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Kustoff Re-Introduces the Restoring the Armed Career Criminal Act

May 12, 2021
Press Release

WASHINGTON, DC—Today, Congressman David Kustoff (TN-08) and Senator Tom Cotton (R-AR) re-introduced the Restoring the Armed Career Criminal Act of 2021. This legislation will protect Americans from the most violent, repeat offenders. It reinstates an important tool for prosecutors to seek enhanced penalties against violent, repeat offenders. Congressman Kustoff is joined by Congressman Michael Guest (MS-03) in re-introducing this legislation in the House.

This legislation is supported by the National Sheriffs' Association and the National Association of Police Organizations.

"Our local law enforcement officers work around the clock to keep our citizens and communities safe. The least we can do to support them is ensure that fewer violent criminals are released back on the streets. As we recognize this week as National Police Week, I am honored to re-introduce this commonsense measure,” said Rep. Kustoff. “I look forward to passing this bill to not only protect the American people, but to help our brave men and women in law enforcement.”

"Violent, repeat criminals should be behind bars, not roaming the streets threatening law-abiding citizens. The Restoring the Armed Career Criminal Act will give back federal prosecutors the tool they need to lock up hardened, repeat offenders,” said Sen. Cotton.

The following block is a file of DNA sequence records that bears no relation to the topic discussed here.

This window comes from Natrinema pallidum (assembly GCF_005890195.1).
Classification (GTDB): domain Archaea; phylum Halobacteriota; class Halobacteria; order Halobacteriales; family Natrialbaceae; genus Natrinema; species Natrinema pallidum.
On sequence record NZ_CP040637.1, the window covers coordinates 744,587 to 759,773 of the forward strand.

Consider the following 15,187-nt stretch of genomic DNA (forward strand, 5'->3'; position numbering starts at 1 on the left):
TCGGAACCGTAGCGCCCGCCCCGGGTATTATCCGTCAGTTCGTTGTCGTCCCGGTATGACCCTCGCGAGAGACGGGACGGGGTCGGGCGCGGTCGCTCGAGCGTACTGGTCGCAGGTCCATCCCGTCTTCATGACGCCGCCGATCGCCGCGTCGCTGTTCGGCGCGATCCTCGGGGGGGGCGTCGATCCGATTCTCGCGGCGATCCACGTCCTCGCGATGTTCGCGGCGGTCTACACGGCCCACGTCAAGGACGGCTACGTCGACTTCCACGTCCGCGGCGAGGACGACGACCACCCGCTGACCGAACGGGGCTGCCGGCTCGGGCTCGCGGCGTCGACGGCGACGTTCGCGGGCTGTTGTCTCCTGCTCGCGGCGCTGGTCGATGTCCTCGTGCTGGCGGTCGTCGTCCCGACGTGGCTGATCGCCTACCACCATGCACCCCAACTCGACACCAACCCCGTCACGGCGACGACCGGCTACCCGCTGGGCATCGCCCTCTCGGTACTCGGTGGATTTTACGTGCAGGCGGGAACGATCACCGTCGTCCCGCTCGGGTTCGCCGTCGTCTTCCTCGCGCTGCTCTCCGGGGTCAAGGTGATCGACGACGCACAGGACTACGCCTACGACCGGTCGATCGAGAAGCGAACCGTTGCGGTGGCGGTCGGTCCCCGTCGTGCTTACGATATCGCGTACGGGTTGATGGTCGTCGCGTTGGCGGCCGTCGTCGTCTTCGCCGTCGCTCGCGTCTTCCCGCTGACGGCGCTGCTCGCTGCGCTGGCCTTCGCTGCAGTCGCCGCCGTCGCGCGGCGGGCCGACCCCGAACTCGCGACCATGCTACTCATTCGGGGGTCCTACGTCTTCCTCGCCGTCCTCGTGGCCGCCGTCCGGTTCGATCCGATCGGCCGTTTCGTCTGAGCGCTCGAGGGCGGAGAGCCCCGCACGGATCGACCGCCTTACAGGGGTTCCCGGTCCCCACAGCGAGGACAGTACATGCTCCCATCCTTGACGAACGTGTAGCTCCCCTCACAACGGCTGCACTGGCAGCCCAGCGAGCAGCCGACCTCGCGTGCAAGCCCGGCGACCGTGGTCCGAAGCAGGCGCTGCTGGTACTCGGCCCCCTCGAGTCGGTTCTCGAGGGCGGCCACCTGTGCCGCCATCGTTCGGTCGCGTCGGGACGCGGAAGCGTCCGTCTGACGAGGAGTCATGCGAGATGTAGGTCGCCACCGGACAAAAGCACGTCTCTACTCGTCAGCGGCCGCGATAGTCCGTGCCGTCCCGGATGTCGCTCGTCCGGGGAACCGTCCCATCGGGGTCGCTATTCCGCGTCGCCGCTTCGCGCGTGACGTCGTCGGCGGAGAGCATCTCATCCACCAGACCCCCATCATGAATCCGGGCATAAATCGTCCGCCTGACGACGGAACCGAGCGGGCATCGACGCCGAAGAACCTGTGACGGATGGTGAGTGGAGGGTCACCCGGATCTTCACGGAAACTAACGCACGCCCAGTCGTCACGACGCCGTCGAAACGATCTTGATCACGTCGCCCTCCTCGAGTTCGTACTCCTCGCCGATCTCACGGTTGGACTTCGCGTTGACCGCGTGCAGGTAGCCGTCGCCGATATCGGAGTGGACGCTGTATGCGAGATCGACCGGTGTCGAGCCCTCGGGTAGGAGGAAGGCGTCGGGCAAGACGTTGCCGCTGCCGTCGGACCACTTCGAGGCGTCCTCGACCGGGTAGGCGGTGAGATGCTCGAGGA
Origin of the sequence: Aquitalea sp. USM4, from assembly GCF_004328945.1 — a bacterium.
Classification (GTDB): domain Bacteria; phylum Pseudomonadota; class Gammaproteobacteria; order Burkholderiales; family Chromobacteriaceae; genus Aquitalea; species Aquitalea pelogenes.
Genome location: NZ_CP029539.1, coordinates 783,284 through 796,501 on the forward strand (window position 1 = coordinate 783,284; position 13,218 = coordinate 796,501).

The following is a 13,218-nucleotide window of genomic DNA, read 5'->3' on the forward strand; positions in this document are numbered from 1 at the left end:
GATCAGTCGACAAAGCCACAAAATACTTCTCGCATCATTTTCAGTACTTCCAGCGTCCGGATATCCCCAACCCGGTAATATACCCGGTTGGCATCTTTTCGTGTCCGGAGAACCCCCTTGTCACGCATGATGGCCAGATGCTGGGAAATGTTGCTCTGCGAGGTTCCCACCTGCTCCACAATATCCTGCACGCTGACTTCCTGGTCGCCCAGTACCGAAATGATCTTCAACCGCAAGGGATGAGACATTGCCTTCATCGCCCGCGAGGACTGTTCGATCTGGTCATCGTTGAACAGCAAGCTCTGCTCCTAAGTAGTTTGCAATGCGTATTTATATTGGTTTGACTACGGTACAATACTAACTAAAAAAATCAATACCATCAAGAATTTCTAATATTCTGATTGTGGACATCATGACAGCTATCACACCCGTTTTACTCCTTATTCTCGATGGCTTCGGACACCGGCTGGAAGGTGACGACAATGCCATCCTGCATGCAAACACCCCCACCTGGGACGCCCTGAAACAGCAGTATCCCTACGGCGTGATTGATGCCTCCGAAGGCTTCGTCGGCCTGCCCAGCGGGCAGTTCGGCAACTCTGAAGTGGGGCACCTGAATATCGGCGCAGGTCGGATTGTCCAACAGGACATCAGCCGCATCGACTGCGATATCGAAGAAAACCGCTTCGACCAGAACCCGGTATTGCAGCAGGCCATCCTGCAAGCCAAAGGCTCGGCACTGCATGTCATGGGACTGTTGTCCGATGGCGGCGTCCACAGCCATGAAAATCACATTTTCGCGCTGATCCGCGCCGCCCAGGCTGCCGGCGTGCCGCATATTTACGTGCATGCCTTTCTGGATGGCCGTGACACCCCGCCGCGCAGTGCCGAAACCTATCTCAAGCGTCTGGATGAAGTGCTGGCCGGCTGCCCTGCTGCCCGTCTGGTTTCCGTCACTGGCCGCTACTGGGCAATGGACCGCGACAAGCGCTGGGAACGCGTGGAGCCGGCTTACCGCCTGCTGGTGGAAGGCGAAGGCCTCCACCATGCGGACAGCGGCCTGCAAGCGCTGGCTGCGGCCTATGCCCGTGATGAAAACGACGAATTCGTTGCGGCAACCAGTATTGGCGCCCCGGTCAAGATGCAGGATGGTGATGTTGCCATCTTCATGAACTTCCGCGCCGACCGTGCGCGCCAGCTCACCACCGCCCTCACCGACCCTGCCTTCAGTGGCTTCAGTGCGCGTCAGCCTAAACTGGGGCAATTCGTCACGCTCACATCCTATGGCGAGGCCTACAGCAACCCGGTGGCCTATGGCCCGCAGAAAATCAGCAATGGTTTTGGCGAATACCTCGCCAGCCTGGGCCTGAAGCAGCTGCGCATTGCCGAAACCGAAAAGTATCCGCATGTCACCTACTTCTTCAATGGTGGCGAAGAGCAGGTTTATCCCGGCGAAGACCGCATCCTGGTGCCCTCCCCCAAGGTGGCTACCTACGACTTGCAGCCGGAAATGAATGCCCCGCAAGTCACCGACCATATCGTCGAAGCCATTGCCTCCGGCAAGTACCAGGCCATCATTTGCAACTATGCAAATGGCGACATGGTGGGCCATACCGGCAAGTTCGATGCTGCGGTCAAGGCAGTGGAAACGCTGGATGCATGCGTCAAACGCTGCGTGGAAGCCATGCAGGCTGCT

The Restoring the Armed Career Criminal Act would do away with the concepts of "violent felony" and "serious drug offense" and replace them with a single category of "serious felony." A serious felony would be any crime punishable by 10 years or more. By defining "serious felony" solely based on the potential term of imprisonment, the bill would address the vagueness issue and remove any discretion or doubt about which offenses qualify.

The bill would give federal prosecutors an additional tool to go after the most dangerous, career criminals and would not apply to low-level offenders. Specifically, the Armed Career Criminal Act would still apply only in a case where a felon who possesses a firearm --in violation of 18 U.S.C. § 922(g) --has previously been convicted three times of serious felonies, which must have been committed on different occasions.